A university don, Mr. Godwin Kwalbe, has advised government at all levels against cosmetic approach to addressing multidimensional poverty affecting a huge population of the country.

Kwalbe, a lecturer in the Department of History, Kaduna State University, gave the advice while speaking with the News Agency of Nigeria in Abuja on Sunday.

He said the palliative approach to addressing poverty made it look like the hardship occasioned by spiralling poverty in the country was seasonal, noting that the fuel subsidy removal did not create hardship or poverty but only pushed citizens further down the poverty line.

The lecturer pointed out that more than half of the country’s population were structurally poor, with many people born into poverty and might continue to live in perpetual poverty.

He noted that the Federal Government had implemented several palliative programmes in its efforts to address poverty, and identified some of the programmes as COVID-19 palliatives, economic stimulus packages like market moni, conditional cash transfer, public works programme, school feeding programme and the current fuel subsidy palliatives.

He, however, said the programmes, except for the conditional cash transfer programme, were designed only to cushion the effect of poverty and not to address poverty itself.

“In this context, the palliatives are merely serving as pain killers and as such, they are not addressing the causes of the pains,” he said.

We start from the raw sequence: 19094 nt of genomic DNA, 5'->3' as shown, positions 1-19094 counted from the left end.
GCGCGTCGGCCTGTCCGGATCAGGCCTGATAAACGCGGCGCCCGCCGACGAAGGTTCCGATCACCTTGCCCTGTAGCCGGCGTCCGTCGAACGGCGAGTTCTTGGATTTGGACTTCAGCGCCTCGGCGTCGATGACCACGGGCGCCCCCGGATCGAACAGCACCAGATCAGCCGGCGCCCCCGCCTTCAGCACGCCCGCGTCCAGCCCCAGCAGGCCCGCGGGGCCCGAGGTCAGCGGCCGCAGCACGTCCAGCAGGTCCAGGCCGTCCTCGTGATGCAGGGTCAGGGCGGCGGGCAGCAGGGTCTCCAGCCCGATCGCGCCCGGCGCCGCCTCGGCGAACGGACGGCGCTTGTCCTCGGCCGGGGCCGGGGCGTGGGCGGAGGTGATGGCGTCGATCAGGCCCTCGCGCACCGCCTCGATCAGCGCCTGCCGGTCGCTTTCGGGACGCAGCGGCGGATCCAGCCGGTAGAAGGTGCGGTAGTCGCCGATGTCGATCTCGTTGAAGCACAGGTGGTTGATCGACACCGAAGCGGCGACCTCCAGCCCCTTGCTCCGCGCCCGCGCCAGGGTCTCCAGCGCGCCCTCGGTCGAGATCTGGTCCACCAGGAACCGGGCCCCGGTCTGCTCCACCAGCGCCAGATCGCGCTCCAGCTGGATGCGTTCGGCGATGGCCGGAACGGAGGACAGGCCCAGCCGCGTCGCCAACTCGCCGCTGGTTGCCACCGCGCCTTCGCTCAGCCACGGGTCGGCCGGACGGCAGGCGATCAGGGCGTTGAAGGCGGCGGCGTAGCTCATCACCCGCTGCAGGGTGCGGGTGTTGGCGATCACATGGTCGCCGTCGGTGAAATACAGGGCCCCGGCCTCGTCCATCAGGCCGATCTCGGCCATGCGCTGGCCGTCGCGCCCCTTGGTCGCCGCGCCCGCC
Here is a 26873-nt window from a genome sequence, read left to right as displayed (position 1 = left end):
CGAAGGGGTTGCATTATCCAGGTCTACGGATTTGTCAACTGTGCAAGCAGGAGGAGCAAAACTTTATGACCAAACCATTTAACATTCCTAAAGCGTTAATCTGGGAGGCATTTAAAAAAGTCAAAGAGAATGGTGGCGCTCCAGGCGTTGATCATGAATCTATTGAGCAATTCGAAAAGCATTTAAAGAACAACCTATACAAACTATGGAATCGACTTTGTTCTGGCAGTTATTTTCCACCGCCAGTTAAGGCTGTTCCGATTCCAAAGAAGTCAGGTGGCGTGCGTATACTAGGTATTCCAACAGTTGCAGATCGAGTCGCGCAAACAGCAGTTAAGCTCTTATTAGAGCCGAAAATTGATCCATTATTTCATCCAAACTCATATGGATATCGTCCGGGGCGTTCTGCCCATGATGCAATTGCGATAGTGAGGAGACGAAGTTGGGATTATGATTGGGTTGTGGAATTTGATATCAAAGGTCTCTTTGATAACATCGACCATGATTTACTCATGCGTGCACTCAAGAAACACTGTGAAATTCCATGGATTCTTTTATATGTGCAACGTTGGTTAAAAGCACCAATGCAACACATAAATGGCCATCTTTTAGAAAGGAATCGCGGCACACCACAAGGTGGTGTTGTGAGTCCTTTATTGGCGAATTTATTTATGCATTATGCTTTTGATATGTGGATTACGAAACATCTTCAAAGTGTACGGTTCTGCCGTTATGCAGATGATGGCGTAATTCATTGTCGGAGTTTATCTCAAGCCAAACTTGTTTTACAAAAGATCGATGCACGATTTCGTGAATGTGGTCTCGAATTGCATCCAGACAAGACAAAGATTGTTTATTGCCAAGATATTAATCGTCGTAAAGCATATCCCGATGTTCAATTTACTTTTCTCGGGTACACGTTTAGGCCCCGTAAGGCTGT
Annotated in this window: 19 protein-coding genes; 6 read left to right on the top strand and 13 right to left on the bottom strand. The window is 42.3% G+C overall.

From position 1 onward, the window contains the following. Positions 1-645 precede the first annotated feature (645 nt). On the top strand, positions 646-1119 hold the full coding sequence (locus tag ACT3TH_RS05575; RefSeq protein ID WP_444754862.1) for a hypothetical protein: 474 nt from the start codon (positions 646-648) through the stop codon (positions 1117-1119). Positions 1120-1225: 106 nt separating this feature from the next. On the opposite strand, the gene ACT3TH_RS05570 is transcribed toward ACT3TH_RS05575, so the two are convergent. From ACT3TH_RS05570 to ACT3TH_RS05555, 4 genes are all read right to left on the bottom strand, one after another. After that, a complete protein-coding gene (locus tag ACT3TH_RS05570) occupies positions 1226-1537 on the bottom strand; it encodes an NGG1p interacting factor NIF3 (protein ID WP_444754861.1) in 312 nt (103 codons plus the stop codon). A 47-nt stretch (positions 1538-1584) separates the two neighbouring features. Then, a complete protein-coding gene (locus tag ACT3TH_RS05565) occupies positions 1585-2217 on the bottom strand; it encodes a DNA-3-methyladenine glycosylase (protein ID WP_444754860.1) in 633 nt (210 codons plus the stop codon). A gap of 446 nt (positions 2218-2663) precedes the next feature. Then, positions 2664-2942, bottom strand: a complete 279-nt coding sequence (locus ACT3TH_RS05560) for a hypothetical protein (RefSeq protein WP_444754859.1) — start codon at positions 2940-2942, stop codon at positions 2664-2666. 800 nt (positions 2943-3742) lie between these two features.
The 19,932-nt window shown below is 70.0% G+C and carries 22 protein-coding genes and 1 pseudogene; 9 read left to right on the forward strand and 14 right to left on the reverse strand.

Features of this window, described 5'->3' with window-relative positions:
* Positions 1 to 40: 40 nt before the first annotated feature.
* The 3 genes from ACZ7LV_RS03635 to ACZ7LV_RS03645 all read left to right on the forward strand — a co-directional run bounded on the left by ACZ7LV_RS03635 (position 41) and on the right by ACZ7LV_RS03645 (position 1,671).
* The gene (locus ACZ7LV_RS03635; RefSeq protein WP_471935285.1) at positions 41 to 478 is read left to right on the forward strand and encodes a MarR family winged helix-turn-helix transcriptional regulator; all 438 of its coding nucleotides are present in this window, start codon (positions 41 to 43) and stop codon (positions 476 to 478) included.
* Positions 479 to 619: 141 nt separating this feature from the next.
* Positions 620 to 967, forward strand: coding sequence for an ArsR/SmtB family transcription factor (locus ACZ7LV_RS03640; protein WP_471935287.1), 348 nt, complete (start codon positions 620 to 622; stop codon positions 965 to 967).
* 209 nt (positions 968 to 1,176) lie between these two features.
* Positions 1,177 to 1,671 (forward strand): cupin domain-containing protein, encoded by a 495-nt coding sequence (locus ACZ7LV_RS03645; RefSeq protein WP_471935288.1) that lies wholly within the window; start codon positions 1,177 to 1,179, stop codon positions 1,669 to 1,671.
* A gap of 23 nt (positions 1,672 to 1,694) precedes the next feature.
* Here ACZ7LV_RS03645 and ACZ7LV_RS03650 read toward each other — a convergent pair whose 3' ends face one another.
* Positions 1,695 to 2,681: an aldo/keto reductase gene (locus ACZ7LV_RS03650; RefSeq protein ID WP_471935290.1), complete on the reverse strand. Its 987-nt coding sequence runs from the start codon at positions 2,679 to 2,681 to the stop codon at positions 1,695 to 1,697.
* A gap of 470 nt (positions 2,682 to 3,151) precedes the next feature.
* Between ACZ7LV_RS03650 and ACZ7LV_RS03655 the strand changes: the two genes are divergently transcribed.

He advised the federal, states and local governments to go back to the drawing board and come up with well-structured social welfare and social protection programmes.

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He explained that social protection covered the range of policies and programmes needed to reduce the lifelong consequences of poverty and exclusion.

“Social protection, according to the international labour organisation, is a human right consisting of policies and programmes designed to reduce and prevent poverty and vulnerability throughout the life cycle. It includes benefits for children and families, maternity, unemployment, employment injury, sickness, old age, disability, survivors, as well as health protection.

“As such, the Nigerian social protection programmes should be humane, comprehensive, and continuous in line with global best practices and not the current sporadic model,” he said.

He said the social protection programmes should specifically target the unemployed, senior citizens, Persons with Disabilities (PwDs) and other poor and vulnerable groups, and as such senior citizens and PwDs in particular, should be placed on monthly allowances for life.

“It is absolutely below the African value system to have our aged parents, queue with youngsters and fight for pittance in the name of palliatives. The photos and videos of youths pushing old parents down during distribution of palliatives are embarrassing to our dear nation.

“The discourse about palliatives should not also be done in isolation of the salary package for civil servants. Based on our African culture, paying salary to an individual civil servant means paying for the upkeep of many members of the extended family.

“This is why the government cannot be insensitive to the calls for upward review of wages in lieu of the current national hardship,” he said.